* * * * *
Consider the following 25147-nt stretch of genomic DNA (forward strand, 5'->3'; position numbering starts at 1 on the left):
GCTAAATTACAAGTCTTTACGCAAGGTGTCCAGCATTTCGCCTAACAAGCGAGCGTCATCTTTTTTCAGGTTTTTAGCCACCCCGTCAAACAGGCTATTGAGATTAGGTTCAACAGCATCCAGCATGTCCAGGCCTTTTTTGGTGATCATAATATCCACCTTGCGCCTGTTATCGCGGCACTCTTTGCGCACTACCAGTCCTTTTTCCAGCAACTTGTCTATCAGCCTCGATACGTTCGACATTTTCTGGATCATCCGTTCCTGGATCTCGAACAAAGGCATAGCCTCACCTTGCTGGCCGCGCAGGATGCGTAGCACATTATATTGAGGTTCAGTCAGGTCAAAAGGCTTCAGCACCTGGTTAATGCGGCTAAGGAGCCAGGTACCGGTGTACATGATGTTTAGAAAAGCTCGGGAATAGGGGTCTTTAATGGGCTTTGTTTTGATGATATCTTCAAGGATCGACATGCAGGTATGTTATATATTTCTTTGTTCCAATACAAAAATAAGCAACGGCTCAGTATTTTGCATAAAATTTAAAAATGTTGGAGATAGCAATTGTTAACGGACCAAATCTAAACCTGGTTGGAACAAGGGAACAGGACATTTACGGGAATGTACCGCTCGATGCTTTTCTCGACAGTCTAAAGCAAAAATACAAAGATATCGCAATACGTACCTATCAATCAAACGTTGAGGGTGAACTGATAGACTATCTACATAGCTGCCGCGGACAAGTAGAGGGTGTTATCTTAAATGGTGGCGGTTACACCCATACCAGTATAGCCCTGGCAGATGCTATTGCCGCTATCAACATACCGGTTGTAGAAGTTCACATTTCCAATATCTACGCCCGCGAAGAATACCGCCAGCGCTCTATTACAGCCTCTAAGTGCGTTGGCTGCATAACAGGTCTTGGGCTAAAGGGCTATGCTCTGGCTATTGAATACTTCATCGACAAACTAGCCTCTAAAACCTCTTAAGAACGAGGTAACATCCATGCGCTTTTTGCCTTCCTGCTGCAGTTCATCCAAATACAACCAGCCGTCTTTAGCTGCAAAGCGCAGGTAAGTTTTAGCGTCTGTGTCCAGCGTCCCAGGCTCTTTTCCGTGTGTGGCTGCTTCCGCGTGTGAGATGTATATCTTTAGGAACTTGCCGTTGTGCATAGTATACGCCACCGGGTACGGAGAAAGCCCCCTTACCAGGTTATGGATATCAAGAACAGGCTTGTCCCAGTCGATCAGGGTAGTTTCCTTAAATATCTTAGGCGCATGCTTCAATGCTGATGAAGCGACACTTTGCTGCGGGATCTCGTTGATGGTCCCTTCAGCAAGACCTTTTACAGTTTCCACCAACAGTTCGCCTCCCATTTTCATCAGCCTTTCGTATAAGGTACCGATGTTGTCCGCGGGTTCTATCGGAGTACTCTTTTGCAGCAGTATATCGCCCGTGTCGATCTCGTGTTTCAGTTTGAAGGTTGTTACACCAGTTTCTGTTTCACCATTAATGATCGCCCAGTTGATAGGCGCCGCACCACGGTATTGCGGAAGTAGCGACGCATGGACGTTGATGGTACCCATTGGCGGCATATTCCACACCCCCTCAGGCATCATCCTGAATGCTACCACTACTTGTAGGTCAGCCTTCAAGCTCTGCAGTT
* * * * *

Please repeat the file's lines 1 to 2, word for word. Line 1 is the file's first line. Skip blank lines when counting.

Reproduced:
Consider the following 25147-nt stretch of genomic DNA (forward strand, 5'->3'; position numbering starts at 1 on the left):
GCTAAATTACAAGTCTTTACGCAAGGTGTCCAGCATTTCGCCTAACAAGCGAGCGTCATCTTTTTTCAGGTTTTTAGCCACCCCGTCAAACAGGCTATTGAGATTAGGTTCAACAGCATCCAGCATGTCCAGGCCTTTTTTGGTGATCATAATATCCACCTTGCGCCTGTTATCGCGGCACTCTTTGCGCACTACCAGTCCTTTTTCCAGCAACTTGTCTATCAGCCTCGATACGTTCGACATTTTCTGGATCATCCGTTCCTGGATCTCGAACAAAGGCATAGCCTCACCTTGCTGGCCGCGCAGGATGCGTAGCACATTATATTGAGGTTCAGTCAGGTCAAAAGGCTTCAGCACCTGGTTAATGCGGCTAAGGAGCCAGGTACCGGTGTACATGATGTTTAGAAAAGCTCGGGAATAGGGGTCTTTAATGGGCTTTGTTTTGATGATATCTTCAAGGATCGACATGCAGGTATGTTATATATTTCTTTGTTCCAATACAAAAATAAGCAACGGCTCAGTATTTTGCATAAAATTTAAAAATGTTGGAGATAGCAATTGTTAACGGACCAAATCTAAACCTGGTTGGAACAAGGGAACAGGACATTTACGGGAATGTACCGCTCGATGCTTTTCTCGACAGTCTAAAGCAAAAATACAAAGATATCGCAATACGTACCTATCAATCAAACGTTGAGGGTGAACTGATAGACTATCTACATAGCTGCCGCGGACAAGTAGAGGGTGTTATCTTAAATGGTGGCGGTTACACCCATACCAGTATAGCCCTGGCAGATGCTATTGCCGCTATCAACATACCGGTTGTAGAAGTTCACATTTCCAATATCTACGCCCGCGAAGAATACCGCCAGCGCTCTATTACAGCCTCTAAGTGCGTTGGCTGCATAACAGGTCTTGGGCTAAAGGGCTATGCTCTGGCTATTGAATACTTCATCGACAAACTAGCCTCTAAAACCTCTTAAGAACGAGGTAACATCCATGCGCTTTTTGCCTTCCTGCTGCAGTTCATCCAAATACAACCAGCCGTCTTTAGCTGCAAAGCGCAGGTAAGTTTTAGCGTCTGTGTCCAGCGTCCCAGGCTCTTTTCCGTGTGTGGCTGCTTCCGCGTGTGAGATGTATATCTTTAGGAACTTGCCGTTGTGCATAGTATACGCCACCGGGTACGGAGAAAGCCCCCTTACCAGGTTATGGATATCAAGAACAGGCTTGTCCCAGTCGATCAGGGTAGTTTCCTTAAATATCTTAGGCGCATGCTTCAATGCTGATGAAGCGACACTTTGCTGCGGGATCTCGTTGATGGTCCCTTCAGCAAGACCTTTTACAGTTTCCACCAACAGTTCGCCTCCCATTTTCATCAGCCTTTCGTATAAGGTACCGATGTTGTCCGCGGGTTCTATCGGAGTACTCTTTTGCAGCAGTATATCGCCCGTGTCGATCTCGTGTTTCAGTTTGAAGGTTGTTACACCAGTTTCTGTTTCACCATTAATGATCGCCCAGTTGATAGGCGCCGCACCACGGTATTGCGGAAGTAGCGACGCATGGACGTTGATGGTACCCATTGGCGGCATATTCCACACCCCCTCAGGCATCATCCTGAATGCTACCACTACTTGTAGGTCAGCCTTCAAGCTCTGCAGTT